Regardless, the UK Modern Slavery Act has undoubtedly had a global impact in bringing modern slavery to the foreground, compelling companies to take steps to eradicate forced labor from their supply chains. Most recently, it has inspired a similar proposed legislation in Australia.

Devoir de Vigilance (France)

In response to human rights disasters such as the 2013 collapse of Rana Plaza in Bangladesh, France passed its own legislation—Devoir de vigilance des sociétés mères et des entreprises donneuses d’ordre (Due diligence of corporations and main contractors)—on February 21, 2017.

French companies with at least 5,000 employees, if the headquarters is located in France, or at least 10,000 employees, if the headquarters is located abroad, must comply with the regulation. Affected companies must publish and implement a surveillance plan (“plan de vigilance”) to prevent serious violations of human rights, fundamental freedoms, and the health and safety of people and the environment.

In the regulation’s first version, a fine of up to €30 million was proposed for companies that failed to comply. However, this fine was rejected due to the ambiguity of phrases such as “fundamental freedoms,” and the penalty for noncompliance was amended to a formal notice.

This lack of serious financial consequences suggests that the Devoir de vigilance could yield similar results as the UK Modern Slavery Act, with many companies forgoing any semblance of compliance altogether. However, time will tell as to the effectiveness and lasting impact of the regulation.

Going beyond regulations

These are just a few of the many national anti-slavery regulations that have been enacted in recent years. Other countries such as Brazil, Hong Kong, the Netherlands, Qatar, and Switzerland have also joined the trend of leveraging legislation to eradicate modern slavery.[2]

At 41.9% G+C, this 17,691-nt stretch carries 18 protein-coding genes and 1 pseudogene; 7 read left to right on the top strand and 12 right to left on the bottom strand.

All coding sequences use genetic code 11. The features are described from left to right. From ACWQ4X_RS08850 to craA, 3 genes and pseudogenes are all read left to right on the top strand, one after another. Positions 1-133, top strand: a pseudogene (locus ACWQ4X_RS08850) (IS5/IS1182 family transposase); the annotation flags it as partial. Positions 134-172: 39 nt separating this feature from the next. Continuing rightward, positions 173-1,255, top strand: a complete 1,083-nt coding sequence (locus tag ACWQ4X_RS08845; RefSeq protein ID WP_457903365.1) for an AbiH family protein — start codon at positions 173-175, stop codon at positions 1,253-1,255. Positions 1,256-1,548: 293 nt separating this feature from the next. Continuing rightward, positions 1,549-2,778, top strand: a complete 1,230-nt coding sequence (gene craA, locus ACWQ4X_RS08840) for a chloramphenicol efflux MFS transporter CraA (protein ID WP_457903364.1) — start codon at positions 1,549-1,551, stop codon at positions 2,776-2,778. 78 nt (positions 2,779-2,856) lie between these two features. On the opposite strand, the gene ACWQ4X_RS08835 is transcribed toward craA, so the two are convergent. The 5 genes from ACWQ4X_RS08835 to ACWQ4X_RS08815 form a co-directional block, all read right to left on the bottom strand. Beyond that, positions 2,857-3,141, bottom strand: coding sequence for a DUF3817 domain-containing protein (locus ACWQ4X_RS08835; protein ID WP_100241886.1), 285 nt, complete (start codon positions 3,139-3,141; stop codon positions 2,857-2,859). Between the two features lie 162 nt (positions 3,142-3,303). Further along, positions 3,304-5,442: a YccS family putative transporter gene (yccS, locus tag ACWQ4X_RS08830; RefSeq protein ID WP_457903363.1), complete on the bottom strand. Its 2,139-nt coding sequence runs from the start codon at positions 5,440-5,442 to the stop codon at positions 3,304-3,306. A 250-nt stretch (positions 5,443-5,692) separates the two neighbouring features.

Of course, regulations alone cannot eliminate forced labor and modern slavery from supply chains. Companies of all sizes also require sufficient motivation, tools, and resources to investigate their supply chains and make any difficult but necessary changes.

Transparency-One can help businesses in their goal to eliminate modern slavery by providing the technology needed to identify and digitize information in their end-to-end supply chains. Modern slavery scandals often occur in supplier facilities unknown to other supply chain stakeholders, whether direct Tier 1 or down to the source. Supply chain collaborators can use Transparency-One to not only identify their suppliers, but also track all necessary information to ensure regulatory and social compliance (supplier and facility details, country of origin, certifications, audits, workforce surveys, supplier self-assessment, and other documentation).

In all, governmental regulations play an important role in helping enact change at a large scale. By mandating businesses to clean up their supply chains, they signal to the entire consumer goods industry that the fight against modern slavery should not be left to others. The work of all retailers, manufacturers, and suppliers is needed to create lasting and worldwide change.



For more information on the UK Modern Slavery Act:

For more information on France’s Devoir de vigilance: